You Need a Shared Vision
Every entrepreneur, when they begin the journey of starting a business, has an idea of what they want to create. What it will look like, feel like. Where it will be. What it will make or sell. How it will grow. Certainly, this vision will change over time. Respond to circumstances. Latch on to new ideas. Seize unlooked-for opportunities. For the solo entrepreneur, the challenge is to be able to weed the bad ideas and the poor opportunities out from the good, when yours is the only viewpoint. For partners, though, there is a different challenge, and a critically important one - to share the same vision.
Partners may have different visions. Even after hours and hours of discussions about the business and day to day involvement with each other in running the business, partners often will have radically different ideas about the businesses exit strategy, its growth plans, even how the partnership is governed and what the relative rights of the partners are.
Partners Often Have Different Visions
One partner believes they will all retire running this business.
Another believes they will sell the company in 5 years.
One partner believes everyone is happy in the current location.
Another believes they are looking to move as soon as possible.
One partner believes there will never be more partners.
Another is on the lookout for new partners already.
One partner believes his children will join the business.
Another thinks there is an understanding they will never hire family.
One partner wants to borrow money to expand.
Another wants to pay down existing debt as fast as possible.
It is difficult to appreciate the extent to which partners in entrepreneurial firms fail to share a common vision until you have worked with many such partnerships.
This lack of communication and understanding is not the exception; it is the norm.
The failure to share a common vision is also the cause of most of the disagreements and the breakups in entrepreneurial partnerships. You may believe you are having disagreements over this or that small decision - whether to hire someone, whether to lease or rent some equipment, whether to attend this or that conference, whatever. Most of those small fights, though, are only proxy fights that disregard the real issue: you have fundamentally different visions.
Vision Informs All Decisions
Each partner’s vision for the future informs almost every decision the partnership must make. Hiring, firing, expansion, borrowing, capital, lines of business, marketing, finance – all these decisions are informed by the partner’s vision of where the company is headed. Often partners will say that they cannot begin to understand the decision their partner has made in one of these areas. The decision just seems incomprehensible. If they understood their partner’s vision for the company, though, the decision would make perfect sense.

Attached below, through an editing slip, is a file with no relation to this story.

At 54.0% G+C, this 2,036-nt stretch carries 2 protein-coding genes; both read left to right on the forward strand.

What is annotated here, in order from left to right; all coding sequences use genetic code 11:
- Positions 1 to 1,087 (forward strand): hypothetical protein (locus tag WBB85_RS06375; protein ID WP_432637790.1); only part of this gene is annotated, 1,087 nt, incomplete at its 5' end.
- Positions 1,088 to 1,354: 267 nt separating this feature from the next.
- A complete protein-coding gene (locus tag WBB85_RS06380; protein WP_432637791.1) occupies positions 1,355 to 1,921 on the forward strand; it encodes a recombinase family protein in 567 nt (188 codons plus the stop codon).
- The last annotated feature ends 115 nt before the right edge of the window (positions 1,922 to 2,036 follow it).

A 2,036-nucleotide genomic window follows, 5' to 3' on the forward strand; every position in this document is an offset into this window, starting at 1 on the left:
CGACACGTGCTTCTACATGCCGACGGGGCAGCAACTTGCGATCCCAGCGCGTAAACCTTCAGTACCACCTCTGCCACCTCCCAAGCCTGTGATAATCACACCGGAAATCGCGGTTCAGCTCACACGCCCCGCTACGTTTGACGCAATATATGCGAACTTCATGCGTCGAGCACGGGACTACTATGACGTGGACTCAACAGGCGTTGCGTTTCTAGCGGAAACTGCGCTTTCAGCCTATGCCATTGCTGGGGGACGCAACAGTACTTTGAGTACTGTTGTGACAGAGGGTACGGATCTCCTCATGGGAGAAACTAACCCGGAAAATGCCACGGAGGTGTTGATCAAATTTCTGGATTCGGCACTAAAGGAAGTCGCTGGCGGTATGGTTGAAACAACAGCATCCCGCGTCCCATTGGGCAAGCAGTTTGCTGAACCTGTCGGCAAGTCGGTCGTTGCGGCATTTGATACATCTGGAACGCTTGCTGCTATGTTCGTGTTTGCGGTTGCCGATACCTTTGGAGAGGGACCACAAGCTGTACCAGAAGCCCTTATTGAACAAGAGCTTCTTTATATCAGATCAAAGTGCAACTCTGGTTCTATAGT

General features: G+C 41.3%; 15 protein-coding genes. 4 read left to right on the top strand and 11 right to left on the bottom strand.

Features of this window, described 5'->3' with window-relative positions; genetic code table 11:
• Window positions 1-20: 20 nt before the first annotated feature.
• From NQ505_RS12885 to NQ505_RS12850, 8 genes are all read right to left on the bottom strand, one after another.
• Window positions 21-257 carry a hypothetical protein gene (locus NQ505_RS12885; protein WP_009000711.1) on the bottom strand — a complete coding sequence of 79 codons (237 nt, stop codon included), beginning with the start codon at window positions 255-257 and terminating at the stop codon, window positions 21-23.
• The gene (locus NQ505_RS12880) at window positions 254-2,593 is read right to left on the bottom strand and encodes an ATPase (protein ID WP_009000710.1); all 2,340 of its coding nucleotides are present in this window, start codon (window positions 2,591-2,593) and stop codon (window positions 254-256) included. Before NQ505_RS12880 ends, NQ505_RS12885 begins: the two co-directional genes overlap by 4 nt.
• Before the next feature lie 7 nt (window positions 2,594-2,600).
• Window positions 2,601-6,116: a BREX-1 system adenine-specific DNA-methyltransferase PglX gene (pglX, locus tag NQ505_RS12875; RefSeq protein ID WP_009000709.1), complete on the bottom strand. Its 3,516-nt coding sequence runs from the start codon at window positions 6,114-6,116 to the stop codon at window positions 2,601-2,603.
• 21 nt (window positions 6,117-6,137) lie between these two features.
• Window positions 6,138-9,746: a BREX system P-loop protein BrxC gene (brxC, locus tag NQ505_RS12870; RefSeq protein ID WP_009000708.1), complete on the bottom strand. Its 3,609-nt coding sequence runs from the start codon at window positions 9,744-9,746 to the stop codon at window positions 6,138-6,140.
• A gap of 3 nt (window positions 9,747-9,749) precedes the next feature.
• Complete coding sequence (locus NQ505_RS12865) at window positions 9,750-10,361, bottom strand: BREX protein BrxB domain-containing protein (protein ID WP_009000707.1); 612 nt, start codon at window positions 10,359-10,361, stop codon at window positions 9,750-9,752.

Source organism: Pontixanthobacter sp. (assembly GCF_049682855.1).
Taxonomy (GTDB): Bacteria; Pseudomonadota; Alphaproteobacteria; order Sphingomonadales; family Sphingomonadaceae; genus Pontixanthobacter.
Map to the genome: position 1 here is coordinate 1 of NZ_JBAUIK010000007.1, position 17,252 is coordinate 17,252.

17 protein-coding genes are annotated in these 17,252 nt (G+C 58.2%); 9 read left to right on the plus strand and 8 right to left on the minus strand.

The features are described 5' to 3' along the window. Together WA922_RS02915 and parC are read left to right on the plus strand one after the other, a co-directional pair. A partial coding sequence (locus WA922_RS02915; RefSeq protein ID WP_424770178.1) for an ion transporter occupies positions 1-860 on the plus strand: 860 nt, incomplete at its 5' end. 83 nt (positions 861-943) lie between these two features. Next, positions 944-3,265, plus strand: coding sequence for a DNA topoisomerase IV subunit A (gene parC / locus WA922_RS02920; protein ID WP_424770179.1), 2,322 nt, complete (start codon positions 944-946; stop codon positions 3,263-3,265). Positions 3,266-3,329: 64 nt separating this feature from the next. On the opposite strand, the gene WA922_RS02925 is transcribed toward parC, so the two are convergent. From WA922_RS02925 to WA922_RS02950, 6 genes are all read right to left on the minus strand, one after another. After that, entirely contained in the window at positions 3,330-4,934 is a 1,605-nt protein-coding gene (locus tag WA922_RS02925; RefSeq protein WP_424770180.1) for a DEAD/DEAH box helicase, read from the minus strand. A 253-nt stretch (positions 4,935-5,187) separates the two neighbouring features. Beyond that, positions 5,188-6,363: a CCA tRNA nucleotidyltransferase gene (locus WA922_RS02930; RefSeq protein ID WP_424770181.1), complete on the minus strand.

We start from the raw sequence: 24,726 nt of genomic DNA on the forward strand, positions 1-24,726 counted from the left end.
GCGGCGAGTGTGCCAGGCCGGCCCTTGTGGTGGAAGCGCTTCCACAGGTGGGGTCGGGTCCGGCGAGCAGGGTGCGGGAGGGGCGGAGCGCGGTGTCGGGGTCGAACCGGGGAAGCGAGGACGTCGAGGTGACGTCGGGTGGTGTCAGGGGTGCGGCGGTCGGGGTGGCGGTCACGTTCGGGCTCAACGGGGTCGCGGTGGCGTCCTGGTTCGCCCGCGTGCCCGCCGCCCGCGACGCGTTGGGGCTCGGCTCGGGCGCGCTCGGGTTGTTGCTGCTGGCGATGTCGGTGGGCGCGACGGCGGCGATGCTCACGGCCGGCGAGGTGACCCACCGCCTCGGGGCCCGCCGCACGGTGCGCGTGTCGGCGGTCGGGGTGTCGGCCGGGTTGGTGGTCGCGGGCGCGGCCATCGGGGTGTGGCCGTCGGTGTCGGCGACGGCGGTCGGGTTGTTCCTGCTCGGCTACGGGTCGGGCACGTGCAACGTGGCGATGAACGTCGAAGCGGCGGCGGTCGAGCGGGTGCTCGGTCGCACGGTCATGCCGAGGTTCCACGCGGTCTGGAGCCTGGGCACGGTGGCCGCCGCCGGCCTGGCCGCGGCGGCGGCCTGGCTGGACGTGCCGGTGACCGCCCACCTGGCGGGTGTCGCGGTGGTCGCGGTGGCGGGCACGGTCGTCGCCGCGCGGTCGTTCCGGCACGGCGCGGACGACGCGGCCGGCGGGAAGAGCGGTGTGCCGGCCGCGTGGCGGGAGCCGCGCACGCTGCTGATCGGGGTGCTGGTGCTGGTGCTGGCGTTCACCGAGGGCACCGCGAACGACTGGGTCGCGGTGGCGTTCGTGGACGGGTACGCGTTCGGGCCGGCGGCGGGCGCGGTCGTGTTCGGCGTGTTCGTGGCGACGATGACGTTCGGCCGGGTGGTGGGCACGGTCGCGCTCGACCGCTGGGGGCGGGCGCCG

Only by aligning the partner’s visions can we begin to create a true partnership, where each partner gives the other positive regard and trusts that they are making decisions and giving advice in good faith working toward the same goal.
The benefits of vision run beyond correcting misapprehension, though. Even partners who are on the same page about everything they have discussed have not discussed everything. Budding entrepreneurs will often have created a detailed business plan and discussed at length the company’s business operations and marketing plans and even the long-term exit strategy. They won’t, generally, have discussed the capital model, or adding partners, or how to create specific, measurable goals for the partners, or a host of other issues. The benefit of creating a shared vision is to address the areas before they become problems. Before people become entrenched.
Documentation is Critical
A final problem with the shared vision is its documentation. Too often even partners that have created a shared vision fail to have the important bits of that vision properly documented. Too often they hire a lawyer that simply gives them canned, boilerplate organization documents that the partners don’t read or understand. The partners may have agreed that, if the business needs additional capital, they will all sign personal guarantees to the bank to get it. But the canned bylaws don’t reflect that agreement. Years later, when funding is needed and one partner’s mind has changed, the agreement cannot be enforced due to the poor documentation. Poor documentation often leads to lawsuits and business divorce. It is important that you get your lawyer, and your accountant for that matter, to understand your agreements and document them clearly and correctly.
Whether you are contemplating a new partnership and want to get it off on the right footing, or you are in an existing partnership and want to get a better one, use the topics in this post and in other posts to guide discussion among the partners, make decisions about these issues, listen and understand each other’s point of view, and, most importantly of all, document the results. And remember, you’re an entrepreneurial business. Agility is your hallmark and your best advantage. The discussion you have is the beginning. You will need to keep the lines of communication open and revisit these issues as needed.
Partnerships are wonderful.